51 Three sure things Firm will report record (albeit fictional) profit in near term Senior officers will, given modern executive compensation, promptly become wealthy The recipe will cause catastrophic losses to the firm, hence Akerlof & Romer’s title: Looting: the Economic Underworld of Bankruptcy for Profit.

52 Nuttiness of epic proportions Bo Cutter (Warburg Pincus 2009): “by 2006 and early 2007 everyone thought we were headed to a cliff….The capital market experts I was listening to all thought the banks were going crazy, and that the terms of major loans being offered by the banks were nuttiness of epic proportions.”

53 Plus one likely thing Accounting control frauds cluster, seeking most criminogenic environments Fraud recipe is perfect for hyper-inflating bubbles – increase lending into a glut A bubble allows accounting control fraud to persist for many years for “a rolling loan gathers no loss” Hyper-inflated bubbles drive great crises

54 Market response to warnings? “Despite the well documented performance struggles of 2006 vintage loans, originators continued to use products with the same characteristics in 2007.” Iowa AG Note: this is the opposite of what private market discipline is supposed to ensure. The bubble popped in 2006.

55 Faux profits & supervision.1 “Senior supervisors told the FCIC it was difficult to express their concerns forcefully when financial institutions were generating record-level profits. The Fed’s Roger Cole: ‘a lot of that pushback was given credence — Citigroup was earning $4 to $5 billion a quarter. And that is really hard for a supervisor to successfully challenge.’” (Hint: Citigroup was losing $.) FCIC Report 2010: 307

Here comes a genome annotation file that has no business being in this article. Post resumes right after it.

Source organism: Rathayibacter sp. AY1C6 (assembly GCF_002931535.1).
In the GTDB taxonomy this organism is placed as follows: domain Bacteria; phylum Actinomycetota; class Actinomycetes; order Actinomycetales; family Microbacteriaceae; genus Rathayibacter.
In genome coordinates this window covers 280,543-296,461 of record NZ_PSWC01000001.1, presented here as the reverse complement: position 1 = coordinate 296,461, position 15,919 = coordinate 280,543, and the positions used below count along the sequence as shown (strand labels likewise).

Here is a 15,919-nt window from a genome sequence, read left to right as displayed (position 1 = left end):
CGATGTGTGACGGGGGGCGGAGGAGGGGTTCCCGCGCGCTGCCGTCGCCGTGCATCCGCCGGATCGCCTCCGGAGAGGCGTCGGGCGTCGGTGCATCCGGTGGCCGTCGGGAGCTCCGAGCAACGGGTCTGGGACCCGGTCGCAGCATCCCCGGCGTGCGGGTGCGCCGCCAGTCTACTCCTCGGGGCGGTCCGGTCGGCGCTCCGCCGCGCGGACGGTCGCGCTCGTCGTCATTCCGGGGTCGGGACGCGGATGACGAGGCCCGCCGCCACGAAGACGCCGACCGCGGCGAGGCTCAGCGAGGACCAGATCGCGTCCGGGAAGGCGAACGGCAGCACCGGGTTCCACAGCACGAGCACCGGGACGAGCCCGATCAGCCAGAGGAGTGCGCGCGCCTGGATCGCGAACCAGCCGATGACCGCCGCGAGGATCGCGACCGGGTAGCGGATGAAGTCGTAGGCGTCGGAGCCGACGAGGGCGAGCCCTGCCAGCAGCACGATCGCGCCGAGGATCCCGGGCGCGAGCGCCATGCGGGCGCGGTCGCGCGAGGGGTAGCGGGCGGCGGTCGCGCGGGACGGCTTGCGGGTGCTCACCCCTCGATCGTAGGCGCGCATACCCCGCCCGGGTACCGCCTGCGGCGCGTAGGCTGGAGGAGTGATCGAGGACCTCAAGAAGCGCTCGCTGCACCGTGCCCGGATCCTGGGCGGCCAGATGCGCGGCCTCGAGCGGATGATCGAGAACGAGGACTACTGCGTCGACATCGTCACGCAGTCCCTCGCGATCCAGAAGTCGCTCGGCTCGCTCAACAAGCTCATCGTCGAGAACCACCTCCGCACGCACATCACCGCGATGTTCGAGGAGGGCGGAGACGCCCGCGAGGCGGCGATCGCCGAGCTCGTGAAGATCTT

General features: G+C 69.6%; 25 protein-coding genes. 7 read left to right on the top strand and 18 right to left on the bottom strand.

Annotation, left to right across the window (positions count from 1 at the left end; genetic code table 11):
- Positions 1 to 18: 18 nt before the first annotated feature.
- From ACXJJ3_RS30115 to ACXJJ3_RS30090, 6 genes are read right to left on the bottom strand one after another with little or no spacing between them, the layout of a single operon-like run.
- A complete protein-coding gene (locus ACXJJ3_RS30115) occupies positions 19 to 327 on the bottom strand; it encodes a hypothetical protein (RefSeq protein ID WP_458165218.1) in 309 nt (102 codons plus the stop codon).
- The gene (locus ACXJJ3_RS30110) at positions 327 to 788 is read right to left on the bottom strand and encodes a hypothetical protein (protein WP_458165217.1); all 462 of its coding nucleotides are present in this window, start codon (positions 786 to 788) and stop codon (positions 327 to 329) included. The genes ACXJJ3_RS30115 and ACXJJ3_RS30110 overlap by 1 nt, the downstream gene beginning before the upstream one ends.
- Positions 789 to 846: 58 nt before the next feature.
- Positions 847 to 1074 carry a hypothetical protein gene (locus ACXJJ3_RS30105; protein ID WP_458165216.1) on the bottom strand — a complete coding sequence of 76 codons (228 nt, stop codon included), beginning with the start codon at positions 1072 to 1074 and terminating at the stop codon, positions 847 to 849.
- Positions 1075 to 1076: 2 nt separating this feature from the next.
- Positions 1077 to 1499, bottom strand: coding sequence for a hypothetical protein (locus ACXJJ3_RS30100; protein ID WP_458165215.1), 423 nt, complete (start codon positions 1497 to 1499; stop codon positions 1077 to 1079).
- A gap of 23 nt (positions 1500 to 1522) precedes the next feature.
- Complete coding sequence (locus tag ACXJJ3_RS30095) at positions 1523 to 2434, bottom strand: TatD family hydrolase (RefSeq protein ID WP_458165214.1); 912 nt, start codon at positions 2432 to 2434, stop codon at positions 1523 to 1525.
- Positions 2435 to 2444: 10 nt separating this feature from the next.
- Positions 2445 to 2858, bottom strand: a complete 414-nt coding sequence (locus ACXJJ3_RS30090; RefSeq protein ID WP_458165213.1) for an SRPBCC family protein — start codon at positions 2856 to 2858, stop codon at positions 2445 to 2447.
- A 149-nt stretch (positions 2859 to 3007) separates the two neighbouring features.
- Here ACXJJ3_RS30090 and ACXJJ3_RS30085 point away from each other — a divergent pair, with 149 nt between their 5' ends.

56 Divine right of the SDIs “Supervisors also told the FCIC that they feared aggravating a bank’s already- existing problems. For the large banks, the issuance of a formal, public supervisory action taken under the federal banking statutes marked a severe regulatory assessment of the bank’s risk practices, and it was rarely employed for banks that were determined to be going concerns.” FCIC Report 2010: 307.

57 But if you’re dealing with fraud? “Richard Spillenkothen, the Fed’s head of supervision until early 2006, attributed supervisory reluctance to ‘a belief that the traditional, nonpublic … supervision was less confrontational and more likely to induce bank management to cooperate; a desire not to inject …contentiousness into what was felt to be a constructive or equable relationship with management; and a fear that financial markets would overreact to public actions, possibly causing a run.’” (FCIC Report 2010: 307)

58 The Rot in Hummler’s Wurst Hummler did not recognize the revolutionary nature of his assault on capitalism’s defining metaphor – the butcher we rely on due to his devotion to his self-interest becomes a sociopath Hummler’s butcher sells rotten meat and hides it in opaque sausage casings to deceive and sicken his customers

59 Hummler’s race to the bottom He has described an “agency” problem of the kind Adam Smith believed common at corporations and stated that it will pervert the butcher’s incentives and drive a Gresham’s dynamic among butchers in which rotten sausage becomes the norm as soon as the frauds discover a means of making their crimes opaque. Hummler’s amazing assault on capitalism.

60 Collapse of Ethics “We conclude there was a systemic breakdown in accountability and ethics. The integrity of our financial markets and the public’s trust in those markets are essential to the economic well-being of our nation.” [FCIC]

61 “Echo” Control Fraud Epidemics “[I]t was a slippery slope. What happened in '04 and '05 with respect to subordinated tranches is … our competition, Fitch and S&P, went nuts. Everything was investment grade. We lost 50% of our coverage [business share]….” [Moody’s 2007]

62 Anti-Regulatory Ideology “More than 30 years of deregulation and reliance on self-regulation … championed by …Greenspan and others, supported by successive administrations and Congresses, and actively pushed by the powerful financial industry … stripped away key safeguards, which could have helped avoid catastrophe.” [FCIC]